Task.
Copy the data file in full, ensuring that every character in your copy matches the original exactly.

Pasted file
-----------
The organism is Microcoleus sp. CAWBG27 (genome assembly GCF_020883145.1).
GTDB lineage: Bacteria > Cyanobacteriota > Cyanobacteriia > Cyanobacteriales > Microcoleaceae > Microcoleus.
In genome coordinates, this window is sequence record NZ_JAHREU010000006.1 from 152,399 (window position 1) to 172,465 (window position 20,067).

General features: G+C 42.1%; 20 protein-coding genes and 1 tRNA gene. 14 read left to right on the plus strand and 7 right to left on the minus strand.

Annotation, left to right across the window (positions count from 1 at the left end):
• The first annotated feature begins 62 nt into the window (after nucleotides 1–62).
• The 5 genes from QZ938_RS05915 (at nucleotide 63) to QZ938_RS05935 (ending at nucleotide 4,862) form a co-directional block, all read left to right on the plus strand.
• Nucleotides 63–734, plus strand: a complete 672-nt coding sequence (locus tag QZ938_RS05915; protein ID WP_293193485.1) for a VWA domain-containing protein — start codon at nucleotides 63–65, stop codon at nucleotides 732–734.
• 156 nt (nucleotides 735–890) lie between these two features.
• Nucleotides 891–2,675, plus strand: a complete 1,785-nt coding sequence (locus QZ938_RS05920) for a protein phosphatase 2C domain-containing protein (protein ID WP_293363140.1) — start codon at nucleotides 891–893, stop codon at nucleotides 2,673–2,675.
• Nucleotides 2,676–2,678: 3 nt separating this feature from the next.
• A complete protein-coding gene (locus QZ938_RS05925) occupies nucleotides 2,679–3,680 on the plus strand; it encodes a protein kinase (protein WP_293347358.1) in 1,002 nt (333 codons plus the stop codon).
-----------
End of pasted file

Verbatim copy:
The organism is Microcoleus sp. CAWBG27 (genome assembly GCF_020883145.1).
GTDB lineage: Bacteria > Cyanobacteriota > Cyanobacteriia > Cyanobacteriales > Microcoleaceae > Microcoleus.
In genome coordinates, this window is sequence record NZ_JAHREU010000006.1 from 152,399 (window position 1) to 172,465 (window position 20,067).

General features: G+C 42.1%; 20 protein-coding genes and 1 tRNA gene. 14 read left to right on the plus strand and 7 right to left on the minus strand.

Annotation, left to right across the window (positions count from 1 at the left end):
• The first annotated feature begins 62 nt into the window (after nucleotides 1–62).
• The 5 genes from QZ938_RS05915 (at nucleotide 63) to QZ938_RS05935 (ending at nucleotide 4,862) form a co-directional block, all read left to right on the plus strand.
• Nucleotides 63–734, plus strand: a complete 672-nt coding sequence (locus tag QZ938_RS05915; protein ID WP_293193485.1) for a VWA domain-containing protein — start codon at nucleotides 63–65, stop codon at nucleotides 732–734.
• 156 nt (nucleotides 735–890) lie between these two features.
• Nucleotides 891–2,675, plus strand: a complete 1,785-nt coding sequence (locus QZ938_RS05920) for a protein phosphatase 2C domain-containing protein (protein ID WP_293363140.1) — start codon at nucleotides 891–893, stop codon at nucleotides 2,673–2,675.
• Nucleotides 2,676–2,678: 3 nt separating this feature from the next.
• A complete protein-coding gene (locus QZ938_RS05925) occupies nucleotides 2,679–3,680 on the plus strand; it encodes a protein kinase (protein WP_293347358.1) in 1,002 nt (333 codons plus the stop codon).